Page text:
The thematic maps used in the research were generated at a 1:200,000 scale considering that this would eventually increase accuracy. In addition, the majority of the data sets were available at this scale. The differing scales were later normalized for the sake of uniformity. The digital elevation model (DEM) data are used on a global scale at 30 m × 30 m resolution for topographic analysis. This resolution is highly important, as it contributes to how sharply the objects can be seen in an image. It represents the size of the tiniest feature captured by a satellite sensor or portrayed in a satellite photo. It is commonly expressed as a single number representing the length of one of the sides of a square (grid) [12]. In addition to the normalization of the input data, uniformity is ensured in their format for easy integration of these thematic maps into the GIS platform. For this purpose, the acquired maps are converted into raster form before integration with the GIS.
In the second step, the pre-processing of the thematic layers was performed to ensure uniform projection and resolution. This is followed by the assignment of scores and suitable weightage to each factor. During weightage overlay analysis, the ranking was given for each parameter of each thematic map, and weights were assigned according to the influences (following IF technique) of the feature on the hydrogeological environment of the area coupled with that parameter’s contribution toward the groundwater recharge as shown in previous researches [65,108,109].
The IF technique was used to assign scores and get a diverse and error-free outcome. A diversely produced thematic map considers the input from multiple hydrological procedures, thus not relying on a single hydrological process where the outcome can be manipulated and is prone to error. Moreover, due to finer resolution, any errors in the weighted overlay analysis within the ArcGIS were eliminated since such resolutions result in finer interpretation.
The third step involves using ArcGIS to deploy the thematic layers to get the processed images containing the potential zones. In this step, all the scored thematic maps along are integrated by employing the “Spatial Analysis tool” in ArcGIS 9.3, whereby rankings are assigned to all the thematic maps. Then, these weighted thematic maps are overlaid using ArcGIS to highlight the potential recharge zones. In the fourth (last) step, the study area was categorized based on the potential groundwater rechargeability into five different classes: poor, low, medium, high, and best in terms of their capability for the groundwater recharge potential.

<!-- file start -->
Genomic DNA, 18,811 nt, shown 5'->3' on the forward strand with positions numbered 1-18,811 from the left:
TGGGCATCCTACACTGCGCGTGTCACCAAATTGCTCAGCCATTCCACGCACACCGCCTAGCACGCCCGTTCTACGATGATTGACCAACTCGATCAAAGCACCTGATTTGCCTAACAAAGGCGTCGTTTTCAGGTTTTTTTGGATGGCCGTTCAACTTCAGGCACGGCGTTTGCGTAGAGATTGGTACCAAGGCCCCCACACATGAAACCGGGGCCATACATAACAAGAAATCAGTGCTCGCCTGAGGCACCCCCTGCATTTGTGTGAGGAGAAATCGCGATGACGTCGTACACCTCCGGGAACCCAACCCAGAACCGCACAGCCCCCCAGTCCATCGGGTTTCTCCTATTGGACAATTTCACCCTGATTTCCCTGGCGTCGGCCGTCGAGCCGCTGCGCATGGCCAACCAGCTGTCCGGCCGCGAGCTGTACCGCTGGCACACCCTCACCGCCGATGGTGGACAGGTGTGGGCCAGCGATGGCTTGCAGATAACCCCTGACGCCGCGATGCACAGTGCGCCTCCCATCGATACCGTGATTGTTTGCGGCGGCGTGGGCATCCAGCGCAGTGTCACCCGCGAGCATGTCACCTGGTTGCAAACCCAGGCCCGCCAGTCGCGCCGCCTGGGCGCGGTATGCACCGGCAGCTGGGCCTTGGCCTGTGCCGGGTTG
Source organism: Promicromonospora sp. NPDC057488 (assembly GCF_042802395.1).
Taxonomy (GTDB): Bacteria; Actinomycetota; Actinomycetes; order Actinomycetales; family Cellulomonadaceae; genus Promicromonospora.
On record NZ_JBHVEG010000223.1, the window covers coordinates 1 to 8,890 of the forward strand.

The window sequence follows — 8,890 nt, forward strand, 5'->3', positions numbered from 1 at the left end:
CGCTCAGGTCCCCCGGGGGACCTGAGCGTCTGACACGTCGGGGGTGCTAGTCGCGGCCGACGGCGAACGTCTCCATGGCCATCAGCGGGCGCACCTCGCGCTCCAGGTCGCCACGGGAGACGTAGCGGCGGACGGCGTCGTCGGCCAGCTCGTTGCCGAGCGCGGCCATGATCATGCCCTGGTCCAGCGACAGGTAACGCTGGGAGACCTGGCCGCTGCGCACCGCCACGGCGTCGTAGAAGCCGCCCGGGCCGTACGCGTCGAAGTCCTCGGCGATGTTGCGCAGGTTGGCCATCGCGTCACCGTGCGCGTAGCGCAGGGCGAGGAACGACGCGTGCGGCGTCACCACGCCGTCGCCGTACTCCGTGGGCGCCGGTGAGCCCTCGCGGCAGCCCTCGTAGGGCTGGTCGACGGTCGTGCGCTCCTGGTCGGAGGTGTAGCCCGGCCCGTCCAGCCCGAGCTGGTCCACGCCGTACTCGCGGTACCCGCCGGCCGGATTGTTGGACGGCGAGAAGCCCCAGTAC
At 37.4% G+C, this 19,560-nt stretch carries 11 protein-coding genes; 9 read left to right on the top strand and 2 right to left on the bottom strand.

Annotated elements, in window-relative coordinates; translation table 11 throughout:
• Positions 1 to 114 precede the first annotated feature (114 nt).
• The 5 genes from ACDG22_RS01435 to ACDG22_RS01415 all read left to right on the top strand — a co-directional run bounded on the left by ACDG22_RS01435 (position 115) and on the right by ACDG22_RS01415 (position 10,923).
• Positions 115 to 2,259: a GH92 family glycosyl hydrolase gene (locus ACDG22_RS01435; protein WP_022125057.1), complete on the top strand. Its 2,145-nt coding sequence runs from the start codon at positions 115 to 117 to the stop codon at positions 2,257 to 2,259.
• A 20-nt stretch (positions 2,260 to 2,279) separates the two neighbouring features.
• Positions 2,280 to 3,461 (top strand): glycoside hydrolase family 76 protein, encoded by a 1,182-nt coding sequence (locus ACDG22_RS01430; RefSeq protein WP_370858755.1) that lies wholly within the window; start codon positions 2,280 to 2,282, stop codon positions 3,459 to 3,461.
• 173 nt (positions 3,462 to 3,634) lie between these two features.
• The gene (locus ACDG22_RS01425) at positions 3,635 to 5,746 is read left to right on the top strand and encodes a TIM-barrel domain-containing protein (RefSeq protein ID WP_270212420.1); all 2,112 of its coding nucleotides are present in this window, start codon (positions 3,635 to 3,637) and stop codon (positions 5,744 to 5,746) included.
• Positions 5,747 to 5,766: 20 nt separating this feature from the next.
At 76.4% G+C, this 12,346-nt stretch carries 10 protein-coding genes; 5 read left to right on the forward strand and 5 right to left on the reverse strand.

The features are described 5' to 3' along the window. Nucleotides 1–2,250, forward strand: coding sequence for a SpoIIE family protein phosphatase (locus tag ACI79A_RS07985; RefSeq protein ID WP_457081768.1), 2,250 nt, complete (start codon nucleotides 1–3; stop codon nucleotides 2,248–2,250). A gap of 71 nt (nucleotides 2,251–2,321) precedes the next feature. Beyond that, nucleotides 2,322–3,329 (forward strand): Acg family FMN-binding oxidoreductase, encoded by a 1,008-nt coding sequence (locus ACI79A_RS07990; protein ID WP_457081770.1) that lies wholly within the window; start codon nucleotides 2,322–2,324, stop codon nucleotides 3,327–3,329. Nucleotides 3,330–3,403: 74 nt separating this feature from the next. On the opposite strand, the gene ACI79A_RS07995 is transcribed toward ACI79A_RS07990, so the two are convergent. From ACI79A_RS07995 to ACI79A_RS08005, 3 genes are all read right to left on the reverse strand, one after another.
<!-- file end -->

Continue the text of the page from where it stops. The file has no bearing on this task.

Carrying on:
Figure 2 shows a flowchart summarizing the methodology used in this study. The associated steps include acquiring the data, converting to raster, preprocessing (confirming projection and resolution coupled with assigning scores and weights), integrating GIS for final output, and categorizing the study area based on groundwater recharge capability. Figure 2 also shows the source of the acquired data. Accordingly, the thematic maps are acquired from Landsat-8 TM Satellite, Aster DEM, and soil and geological maps of Pakistan. The following sections explain the IFs used in this study in detail, their sources, and the procedure for assigning weights to each of these factors.

4.1. Acquisition of Thematic Maps for Contributing Factors

Table 3 below enlists the sources for acquiring thematic maps for all the contributing factors. The soil thematic map was generated using the Soil Map of Pakistan [114]. Land use, rainfall, and TWI thematic maps were generated using Landsat 8TM satellite data. Drainage distance, slope, plan curvature, profile curvature, slope length, elevation, drainage density, and aspect thematic maps were generated using ASTER global DEM. Finally, distance to faults, lithology, and fault density thematic maps were generated using data from the geological map of Pakistan on a scale of 1:200,000 [115].